Damian Callinan – The Lost WW1 Diary of Private Paddy CallinanPaddy Callinan

A perfect show for this anniversary of ANZAC it’s another comedy character tour de force by Damian where truth and tall tales blur with loads of laughs and a streak of darkness. The true spirit of the ANZAC is thoroughly celebrated.


We can’t wait to discover new exciting comedy at this year’s Melbourne International Comedy Festival  but meanwhile

Here’s the full list with links of those we reviewed earlier:

The 13–Storey Treehouse

Anthony Jeannot is Unaccept-a-bubble

Bart Freebairn: Ultra Power Lord

Clem Bastow – Escape From LA

Damian Callinan – The Lost WW1 Diary of Private Paddy Callinan

Dr Brown – Befrdfgth

Dylan Cole – The Moon in Me

Fancy Boy Variety Show

Faulty Towers – The Dining Experience

Geraldine Hickey – Listen Out For The Castanets

I Love Green Guide Letters Live

Justin Kennedy – Bucket’s List

Late Night Letters and Numbers

Lee Naimo – Finding Lee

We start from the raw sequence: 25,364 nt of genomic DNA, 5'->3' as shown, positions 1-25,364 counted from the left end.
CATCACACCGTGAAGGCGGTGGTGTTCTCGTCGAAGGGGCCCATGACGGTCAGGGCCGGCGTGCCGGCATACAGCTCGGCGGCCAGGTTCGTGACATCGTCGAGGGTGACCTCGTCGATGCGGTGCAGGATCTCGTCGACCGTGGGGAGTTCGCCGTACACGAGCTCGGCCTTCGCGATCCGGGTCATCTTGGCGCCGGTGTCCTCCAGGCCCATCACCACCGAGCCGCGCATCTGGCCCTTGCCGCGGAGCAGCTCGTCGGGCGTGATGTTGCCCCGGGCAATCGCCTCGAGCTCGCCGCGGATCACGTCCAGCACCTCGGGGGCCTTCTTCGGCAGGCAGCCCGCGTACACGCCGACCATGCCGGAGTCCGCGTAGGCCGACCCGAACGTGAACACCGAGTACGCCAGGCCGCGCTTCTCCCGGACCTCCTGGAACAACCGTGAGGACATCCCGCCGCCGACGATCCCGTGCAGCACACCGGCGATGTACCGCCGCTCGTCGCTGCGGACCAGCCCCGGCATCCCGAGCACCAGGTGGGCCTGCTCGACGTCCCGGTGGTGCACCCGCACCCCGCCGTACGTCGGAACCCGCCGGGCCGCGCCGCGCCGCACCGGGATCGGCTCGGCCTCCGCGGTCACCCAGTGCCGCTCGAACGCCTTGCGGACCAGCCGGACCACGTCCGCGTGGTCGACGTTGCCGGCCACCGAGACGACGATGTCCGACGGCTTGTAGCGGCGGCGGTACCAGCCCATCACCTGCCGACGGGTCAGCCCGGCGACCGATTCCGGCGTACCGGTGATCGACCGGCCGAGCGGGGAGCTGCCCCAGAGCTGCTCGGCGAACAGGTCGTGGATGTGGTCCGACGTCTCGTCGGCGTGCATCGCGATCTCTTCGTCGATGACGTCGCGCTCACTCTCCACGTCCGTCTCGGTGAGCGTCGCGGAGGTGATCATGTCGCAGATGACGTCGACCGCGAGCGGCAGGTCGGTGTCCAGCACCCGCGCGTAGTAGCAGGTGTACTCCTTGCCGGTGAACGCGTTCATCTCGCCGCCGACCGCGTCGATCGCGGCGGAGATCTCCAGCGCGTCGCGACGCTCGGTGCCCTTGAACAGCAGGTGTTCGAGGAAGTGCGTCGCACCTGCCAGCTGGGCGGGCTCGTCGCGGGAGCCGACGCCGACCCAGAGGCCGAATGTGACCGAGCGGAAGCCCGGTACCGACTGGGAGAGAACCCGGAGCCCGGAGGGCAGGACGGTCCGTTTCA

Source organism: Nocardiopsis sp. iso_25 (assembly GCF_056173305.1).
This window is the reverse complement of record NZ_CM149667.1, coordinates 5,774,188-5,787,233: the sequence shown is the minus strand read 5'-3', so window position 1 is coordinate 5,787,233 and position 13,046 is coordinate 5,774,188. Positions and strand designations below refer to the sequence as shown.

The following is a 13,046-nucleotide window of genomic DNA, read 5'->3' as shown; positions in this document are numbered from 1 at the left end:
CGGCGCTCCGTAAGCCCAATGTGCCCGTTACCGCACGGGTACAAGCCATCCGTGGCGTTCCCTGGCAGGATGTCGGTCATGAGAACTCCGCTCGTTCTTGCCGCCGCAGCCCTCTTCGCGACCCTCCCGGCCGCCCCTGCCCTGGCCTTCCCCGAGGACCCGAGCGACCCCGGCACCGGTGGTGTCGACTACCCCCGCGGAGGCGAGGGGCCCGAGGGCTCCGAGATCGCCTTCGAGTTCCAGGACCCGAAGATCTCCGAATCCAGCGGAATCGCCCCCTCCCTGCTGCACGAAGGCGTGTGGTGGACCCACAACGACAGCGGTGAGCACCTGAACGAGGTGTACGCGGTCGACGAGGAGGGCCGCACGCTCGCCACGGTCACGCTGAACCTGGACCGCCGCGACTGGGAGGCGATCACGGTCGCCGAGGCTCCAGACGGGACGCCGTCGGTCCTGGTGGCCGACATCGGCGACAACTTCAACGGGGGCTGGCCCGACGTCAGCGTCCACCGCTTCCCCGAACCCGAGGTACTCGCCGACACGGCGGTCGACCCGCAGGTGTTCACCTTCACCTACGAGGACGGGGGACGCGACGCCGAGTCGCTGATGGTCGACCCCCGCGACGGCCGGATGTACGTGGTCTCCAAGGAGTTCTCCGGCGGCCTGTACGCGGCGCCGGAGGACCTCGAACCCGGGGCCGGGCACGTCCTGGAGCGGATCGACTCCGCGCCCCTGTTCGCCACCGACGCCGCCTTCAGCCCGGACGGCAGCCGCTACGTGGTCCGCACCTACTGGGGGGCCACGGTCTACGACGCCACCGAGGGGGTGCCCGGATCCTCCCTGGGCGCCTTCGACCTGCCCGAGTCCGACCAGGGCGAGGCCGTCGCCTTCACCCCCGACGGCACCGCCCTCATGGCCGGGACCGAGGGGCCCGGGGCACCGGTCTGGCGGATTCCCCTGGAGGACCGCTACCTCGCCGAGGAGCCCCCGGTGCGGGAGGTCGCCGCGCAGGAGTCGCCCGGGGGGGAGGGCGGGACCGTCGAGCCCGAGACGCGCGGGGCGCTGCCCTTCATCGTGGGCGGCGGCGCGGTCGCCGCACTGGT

Lisa-Skye’s Lovely Tea Party

The Little Dum Dum Club Live

Luke McGregor – I Worry That I Worry Too Much

Mark Butler – Grammar don’t matter on a first date

Political Asylum – Late Night Riot

Sam Rankin – Wake Up, Sheeple! (2.0)

The Sexy Detectives – Mono Logs

The Sound of Nazis

The Umbilical Brothers – KiDSHoW – Not Suitable for Children

Stuart Daulman is an Absolute Credit

Stew Walker – A Hard Day’s Night of Beatles Parodies

Gary Portenza: Apologies in Advance

Set List

Watson – Who’s Afraid of the Dark

World Record Show with Andy Matthews, Adam Knox and Dave Warneke

Zoe Coombs Marr – Dave


5 Good Reasons to see Victoria Healy Presents We ♥ Comedy

5 Good Reasons to see Victoria Healy Presents We ♥ Comedy:

The Variety

Each night three 15 minute spots of impro, stand up and sketch comedy.
The Big Names

Jimmy James Eaton, Claire Hooper, Luke McGregor, Girls Interrupted, Lessons With Luis, Geraldine Hickey, Simon Keck plus loads more!
The Cheap Tix

Only $13 presale. $10 on the door
The Hostess

Oh stop it guys….shucks.
The Venue

The Imperial is the home of comedy at Melbourne Fringe. Cheap drinks for any ticket holders and participants.

Cheap Drinks? Surely you only need ONE good reason!  This should be a great way to get a taste of some really fabulous performers who are doing Melbourne Fringe this year and a lovely way to cap off a night at the Fringe.

We ♥ Comedy is on at The Imperial at 10.15 Tue-Thurs

Picture This!

By Colin Flaherty